Sturgeon: in Scottsdale political debate too many opinions, personal attacks replace facts

Back in the last century, I was promoted to vice president at a regional hospital in central Arizona. My staff gifted me with a beautiful leather desk pad under which I kept pieces of paper with words of wisdom, cartoons and other important “stuff.”

Paula Sturgeon

Human resources was one of my departments, which often meant a carousel of disgruntled employees and frustrated managers. After meetings I would often lift the desk pad and find some wisdom or humor or both.

In our current political climate I think one cartoon is apropos; it’s from the famous cartoonist Larsen. Picture a nightclub full of sheep, at the bar sits a ram and a ewe. The ram says to the ewe, “Funny, I’m a follower too!”

It would be funny if it weren’t so true. Followers are overrunning our beloved city. Independent thinking is being replaced by group hysteria. The “But, what if they…” and near apocalyptic language of those supporting Proposition 420 is most concerning to me.

Concerns of council over reach and external forces (read ‘developers’) controlling the city’s future are not based in rational review of the facts at-hand. Yet they are the constant lyrics of the suffering song of the Prop. 420 proponents.

I blame this behavior on the leaders of the movement, Jason Alexander, Mike Norton, Bob Littlefield and their various PACs and not-for-profit organizations. The inter-relatedness of PACs, NFPs, “community organizations” appeared to defy conventional thought about campaign finance.

The city clerk and city attorney reviewed all their sleights of hand in the campaign finance complaint I filed and identified three campaign finance violations. This is further evidence of the unethical and uncivil tactics being used including lying to obtain signatures, Dark Money, vicious personal attacks, fake negative reviews of Scottsdale resorts, threatened boycotts of supporting businesses and even of the city itself.

This must not be written off as politics as usual; in fact it is demeaning to our great city.

Proponents of 420 have continuously referenced proposals that are over a decade old and no longer in play. Followers often refer to the “Desert Disneyland” that will occur if their efforts fail. Nothing could be further from the truth.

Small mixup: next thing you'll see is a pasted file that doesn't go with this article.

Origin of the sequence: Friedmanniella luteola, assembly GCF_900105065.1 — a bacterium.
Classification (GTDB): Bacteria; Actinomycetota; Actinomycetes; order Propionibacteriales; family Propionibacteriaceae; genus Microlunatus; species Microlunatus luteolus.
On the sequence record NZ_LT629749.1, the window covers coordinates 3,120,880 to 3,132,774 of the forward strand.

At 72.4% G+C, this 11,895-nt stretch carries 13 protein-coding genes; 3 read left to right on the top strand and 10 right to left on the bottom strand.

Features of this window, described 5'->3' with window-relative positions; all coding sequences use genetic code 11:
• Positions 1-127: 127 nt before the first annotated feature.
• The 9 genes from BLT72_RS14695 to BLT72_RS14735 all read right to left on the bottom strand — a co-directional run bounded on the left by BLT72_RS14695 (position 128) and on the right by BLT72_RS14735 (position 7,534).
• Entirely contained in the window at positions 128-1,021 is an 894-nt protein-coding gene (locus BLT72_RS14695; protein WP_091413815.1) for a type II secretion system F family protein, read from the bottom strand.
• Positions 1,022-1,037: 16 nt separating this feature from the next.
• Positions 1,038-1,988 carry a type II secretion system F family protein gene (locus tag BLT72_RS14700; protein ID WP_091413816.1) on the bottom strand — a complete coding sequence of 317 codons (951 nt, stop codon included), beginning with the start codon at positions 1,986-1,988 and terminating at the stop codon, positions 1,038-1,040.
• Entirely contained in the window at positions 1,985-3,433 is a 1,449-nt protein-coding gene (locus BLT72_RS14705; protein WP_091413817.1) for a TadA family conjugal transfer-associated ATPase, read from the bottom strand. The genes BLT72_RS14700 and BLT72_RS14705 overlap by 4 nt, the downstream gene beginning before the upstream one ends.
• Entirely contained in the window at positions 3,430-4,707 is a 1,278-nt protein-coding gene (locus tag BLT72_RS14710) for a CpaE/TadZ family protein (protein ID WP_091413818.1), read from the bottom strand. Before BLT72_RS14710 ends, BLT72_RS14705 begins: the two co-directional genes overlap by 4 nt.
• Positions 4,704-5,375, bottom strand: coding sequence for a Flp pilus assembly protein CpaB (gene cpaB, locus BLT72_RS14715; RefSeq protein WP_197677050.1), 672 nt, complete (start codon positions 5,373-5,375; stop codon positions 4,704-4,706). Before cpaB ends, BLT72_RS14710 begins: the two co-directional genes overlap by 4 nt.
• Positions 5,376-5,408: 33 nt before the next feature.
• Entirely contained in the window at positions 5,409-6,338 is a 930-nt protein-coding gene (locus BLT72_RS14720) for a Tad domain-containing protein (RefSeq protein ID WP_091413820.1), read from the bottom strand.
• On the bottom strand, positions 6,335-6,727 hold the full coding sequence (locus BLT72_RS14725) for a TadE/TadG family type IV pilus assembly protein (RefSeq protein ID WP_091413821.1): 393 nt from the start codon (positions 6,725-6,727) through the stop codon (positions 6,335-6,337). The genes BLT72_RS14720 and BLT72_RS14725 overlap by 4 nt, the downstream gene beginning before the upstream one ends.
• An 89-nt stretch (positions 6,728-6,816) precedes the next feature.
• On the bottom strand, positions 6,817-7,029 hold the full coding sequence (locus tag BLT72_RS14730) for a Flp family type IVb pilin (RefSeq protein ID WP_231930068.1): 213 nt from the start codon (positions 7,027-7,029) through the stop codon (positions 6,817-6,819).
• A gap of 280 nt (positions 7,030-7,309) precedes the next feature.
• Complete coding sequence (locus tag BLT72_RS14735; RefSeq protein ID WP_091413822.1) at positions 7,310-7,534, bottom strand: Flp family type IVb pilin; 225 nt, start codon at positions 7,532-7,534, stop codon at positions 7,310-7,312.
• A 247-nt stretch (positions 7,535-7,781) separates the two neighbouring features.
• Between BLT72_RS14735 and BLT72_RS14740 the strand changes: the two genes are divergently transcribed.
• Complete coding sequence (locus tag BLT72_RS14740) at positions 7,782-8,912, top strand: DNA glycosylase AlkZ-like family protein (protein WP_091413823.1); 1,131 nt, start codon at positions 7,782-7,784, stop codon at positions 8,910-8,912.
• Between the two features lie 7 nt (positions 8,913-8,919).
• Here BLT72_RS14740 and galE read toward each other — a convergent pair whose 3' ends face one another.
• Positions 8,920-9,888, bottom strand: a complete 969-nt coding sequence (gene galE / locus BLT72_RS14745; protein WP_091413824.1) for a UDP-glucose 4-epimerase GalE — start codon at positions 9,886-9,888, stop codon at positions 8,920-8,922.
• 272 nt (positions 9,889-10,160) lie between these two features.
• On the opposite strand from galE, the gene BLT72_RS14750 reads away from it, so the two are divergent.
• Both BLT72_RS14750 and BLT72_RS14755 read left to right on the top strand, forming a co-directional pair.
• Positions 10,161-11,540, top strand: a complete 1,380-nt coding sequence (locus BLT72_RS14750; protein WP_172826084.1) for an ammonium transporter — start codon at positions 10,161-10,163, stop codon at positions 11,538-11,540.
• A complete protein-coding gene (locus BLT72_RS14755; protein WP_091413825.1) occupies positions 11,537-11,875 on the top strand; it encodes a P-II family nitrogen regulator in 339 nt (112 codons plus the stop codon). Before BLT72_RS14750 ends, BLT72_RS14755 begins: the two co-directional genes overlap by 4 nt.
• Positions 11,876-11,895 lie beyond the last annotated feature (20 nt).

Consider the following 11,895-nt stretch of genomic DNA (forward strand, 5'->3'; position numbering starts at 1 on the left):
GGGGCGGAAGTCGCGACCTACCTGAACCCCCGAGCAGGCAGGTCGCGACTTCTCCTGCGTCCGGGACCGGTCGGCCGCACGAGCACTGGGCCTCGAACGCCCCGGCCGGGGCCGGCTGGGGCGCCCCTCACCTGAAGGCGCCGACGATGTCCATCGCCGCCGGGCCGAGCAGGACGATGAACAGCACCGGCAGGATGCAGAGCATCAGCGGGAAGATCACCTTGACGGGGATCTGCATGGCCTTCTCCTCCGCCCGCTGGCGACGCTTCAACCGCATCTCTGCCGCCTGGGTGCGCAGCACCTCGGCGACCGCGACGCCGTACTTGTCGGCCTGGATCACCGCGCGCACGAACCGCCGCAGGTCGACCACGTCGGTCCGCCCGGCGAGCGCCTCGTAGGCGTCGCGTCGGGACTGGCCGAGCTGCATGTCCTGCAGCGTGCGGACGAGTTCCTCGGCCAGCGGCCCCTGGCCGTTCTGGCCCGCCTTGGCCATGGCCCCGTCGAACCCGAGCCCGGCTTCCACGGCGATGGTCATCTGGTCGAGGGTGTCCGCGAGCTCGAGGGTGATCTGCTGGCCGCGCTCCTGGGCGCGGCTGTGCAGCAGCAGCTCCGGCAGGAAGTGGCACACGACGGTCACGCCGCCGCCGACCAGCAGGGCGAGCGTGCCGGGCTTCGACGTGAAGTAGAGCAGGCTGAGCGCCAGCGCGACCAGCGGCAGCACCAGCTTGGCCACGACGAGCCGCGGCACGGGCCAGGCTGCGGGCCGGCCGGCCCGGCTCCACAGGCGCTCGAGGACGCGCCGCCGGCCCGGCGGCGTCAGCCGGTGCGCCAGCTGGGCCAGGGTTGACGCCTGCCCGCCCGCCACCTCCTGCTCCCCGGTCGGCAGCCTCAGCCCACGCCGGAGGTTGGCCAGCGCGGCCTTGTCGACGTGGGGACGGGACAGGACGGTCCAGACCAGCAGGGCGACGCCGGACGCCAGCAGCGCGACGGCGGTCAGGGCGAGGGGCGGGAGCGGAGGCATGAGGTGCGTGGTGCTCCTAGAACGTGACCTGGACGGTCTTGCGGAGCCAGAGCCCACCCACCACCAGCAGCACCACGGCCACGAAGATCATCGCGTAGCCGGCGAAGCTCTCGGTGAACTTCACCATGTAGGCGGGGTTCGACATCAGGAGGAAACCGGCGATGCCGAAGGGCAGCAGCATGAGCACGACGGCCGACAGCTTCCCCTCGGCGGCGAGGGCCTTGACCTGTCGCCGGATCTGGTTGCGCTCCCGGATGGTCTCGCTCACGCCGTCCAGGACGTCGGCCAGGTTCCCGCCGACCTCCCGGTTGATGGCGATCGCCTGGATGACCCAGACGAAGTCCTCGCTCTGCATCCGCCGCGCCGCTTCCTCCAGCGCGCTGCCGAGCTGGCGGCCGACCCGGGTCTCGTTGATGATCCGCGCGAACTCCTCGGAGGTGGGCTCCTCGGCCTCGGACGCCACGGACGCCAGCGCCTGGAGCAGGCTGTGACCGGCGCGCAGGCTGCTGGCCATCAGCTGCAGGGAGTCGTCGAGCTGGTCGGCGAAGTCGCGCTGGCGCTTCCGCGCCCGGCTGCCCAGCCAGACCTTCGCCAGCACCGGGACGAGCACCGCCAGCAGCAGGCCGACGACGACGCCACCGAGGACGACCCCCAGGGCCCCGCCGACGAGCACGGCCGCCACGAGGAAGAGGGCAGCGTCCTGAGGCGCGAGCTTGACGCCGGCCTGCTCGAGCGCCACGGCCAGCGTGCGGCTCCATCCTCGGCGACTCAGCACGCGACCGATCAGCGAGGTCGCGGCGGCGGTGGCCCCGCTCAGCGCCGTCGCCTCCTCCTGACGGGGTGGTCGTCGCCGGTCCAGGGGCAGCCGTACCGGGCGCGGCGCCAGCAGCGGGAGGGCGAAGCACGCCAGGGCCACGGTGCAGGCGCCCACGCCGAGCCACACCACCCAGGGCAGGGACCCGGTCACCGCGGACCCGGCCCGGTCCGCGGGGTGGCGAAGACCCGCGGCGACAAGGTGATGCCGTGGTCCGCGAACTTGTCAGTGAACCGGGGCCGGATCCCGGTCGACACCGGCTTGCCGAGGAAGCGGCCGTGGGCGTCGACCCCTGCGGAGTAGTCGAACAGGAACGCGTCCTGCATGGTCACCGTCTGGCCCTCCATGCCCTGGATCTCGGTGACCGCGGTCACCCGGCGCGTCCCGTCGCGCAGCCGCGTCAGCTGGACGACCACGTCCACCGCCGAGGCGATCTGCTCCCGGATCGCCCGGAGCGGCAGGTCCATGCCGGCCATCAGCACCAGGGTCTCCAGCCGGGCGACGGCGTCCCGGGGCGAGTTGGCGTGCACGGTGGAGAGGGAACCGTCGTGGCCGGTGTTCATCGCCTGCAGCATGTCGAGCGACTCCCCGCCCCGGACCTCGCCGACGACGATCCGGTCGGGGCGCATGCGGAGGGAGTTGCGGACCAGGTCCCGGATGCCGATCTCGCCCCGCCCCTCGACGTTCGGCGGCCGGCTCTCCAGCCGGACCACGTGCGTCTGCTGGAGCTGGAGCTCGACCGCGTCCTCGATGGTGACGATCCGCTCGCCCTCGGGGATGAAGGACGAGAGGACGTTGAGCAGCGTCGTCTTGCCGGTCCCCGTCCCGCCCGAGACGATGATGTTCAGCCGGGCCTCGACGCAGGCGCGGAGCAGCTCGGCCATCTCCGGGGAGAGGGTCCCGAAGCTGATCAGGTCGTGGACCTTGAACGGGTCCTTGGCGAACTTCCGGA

Broad criticism is leveled against developers (writ large) and other financial interests as having evil motives. Some members of our City Council are accused of being “incompetent,” “evil,” recipients of “bribes and payoffs” and “completely untrustworthy.” Leaders in the Yes on 420 movement have used all these words at one point or another. Followers mimic them on social media. It is now completely out of hand.

For followers, facts only matter when they receive them from a trusted source; in this case their leaders. Any attempt to discuss the current state of the Desert EDGE project, the long ago vision of a nature learning center, the citizens who do not hike, bike or ride horses generally goes unanswered. The most common answer is “we want a vote.”

I’m all for voting. Our system of governance is representative democracy. We use our vote to elect leaders to conduct the routine business of the city, and we elect them to make sometimes-hard choices to balance the needs of our very diverse citizenry. Of course there are relief options but these options should be used only in cases of truly serious misconduct by elected officials or to change existing/create new laws.

There are no facts to support the need for this in either scenario. Leaders must be accountable, to exercise caution and have clear facts before beginning such a process.

My greatest disappointment perhaps is in the tone and rhetoric from so many of the followers. For far too many, speaking to the facts is replaced by personal attacks. I have been called everything from “stupid” to “idolater” to “whore” (that one many, many times) to “liar.” My friends in the No on 420 cohort have been called as much and more. I blame leaders for failure to speak up against such rhetoric.

The incivility of Yes on 420 campaign starts with it’s leadership.

Now, by way of self-reporting, I have lost my cool on occasion; a fact of which I am not proud. I would like to say I had just had it with ad hominem attacks. If, however, I am expecting civility I must commit to the same. I do, and I hope that my neighbors on the opposite side do the same. Time will tell.

I grew up in Scottsdale when the area that is now the McDowell Sonoran Preserve was just the desert up north. It was the “boonies.” I voted “yes” every time the Preserve has been on the ballot. There have been “naysayers” from the start, but over the years it has truly become a place of great pride. My mom is an outdoor enthusiast and has often said it should be treated with reverence.

Every action that our council has actually taken (not just reviewed or considered) has been with great devotion to the establishing and guiding principles of the Preserve as outlined in our Charter. I call that great leadership. Our leaders are Protecting Your Preserve.

Soon this election season will be behind us and we will meet each other in grocery stores, malls, churches and the myriad wonderful other places in this city we call home. Many of us will meet in the Preserve, in all likelihood because we love it!

Editor’s note: Ms. Sturgeon is a longtime resident of Scottsdale, Realtor, and community advocate.

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